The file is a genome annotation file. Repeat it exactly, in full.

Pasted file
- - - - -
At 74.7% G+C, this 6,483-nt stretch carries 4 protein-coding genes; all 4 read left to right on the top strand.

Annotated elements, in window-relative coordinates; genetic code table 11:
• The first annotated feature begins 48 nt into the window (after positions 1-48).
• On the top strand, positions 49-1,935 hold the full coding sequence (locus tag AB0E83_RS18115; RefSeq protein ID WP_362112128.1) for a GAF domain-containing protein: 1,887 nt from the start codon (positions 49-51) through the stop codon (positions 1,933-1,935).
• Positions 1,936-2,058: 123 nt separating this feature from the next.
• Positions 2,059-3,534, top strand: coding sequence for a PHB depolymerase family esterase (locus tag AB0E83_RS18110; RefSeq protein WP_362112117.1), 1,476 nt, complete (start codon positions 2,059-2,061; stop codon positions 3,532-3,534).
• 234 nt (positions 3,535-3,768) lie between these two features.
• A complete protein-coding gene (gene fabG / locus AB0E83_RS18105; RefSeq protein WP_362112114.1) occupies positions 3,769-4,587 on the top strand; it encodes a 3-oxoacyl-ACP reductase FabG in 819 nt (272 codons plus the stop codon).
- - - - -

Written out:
At 74.7% G+C, this 6,483-nt stretch carries 4 protein-coding genes; all 4 read left to right on the top strand.

Annotated elements, in window-relative coordinates; genetic code table 11:
• The first annotated feature begins 48 nt into the window (after positions 1-48).
• On the top strand, positions 49-1,935 hold the full coding sequence (locus tag AB0E83_RS18115; RefSeq protein ID WP_362112128.1) for a GAF domain-containing protein: 1,887 nt from the start codon (positions 49-51) through the stop codon (positions 1,933-1,935).
• Positions 1,936-2,058: 123 nt separating this feature from the next.
• Positions 2,059-3,534, top strand: coding sequence for a PHB depolymerase family esterase (locus tag AB0E83_RS18110; RefSeq protein WP_362112117.1), 1,476 nt, complete (start codon positions 2,059-2,061; stop codon positions 3,532-3,534).
• 234 nt (positions 3,535-3,768) lie between these two features.
• A complete protein-coding gene (gene fabG / locus AB0E83_RS18105; RefSeq protein WP_362112114.1) occupies positions 3,769-4,587 on the top strand; it encodes a 3-oxoacyl-ACP reductase FabG in 819 nt (272 codons plus the stop codon).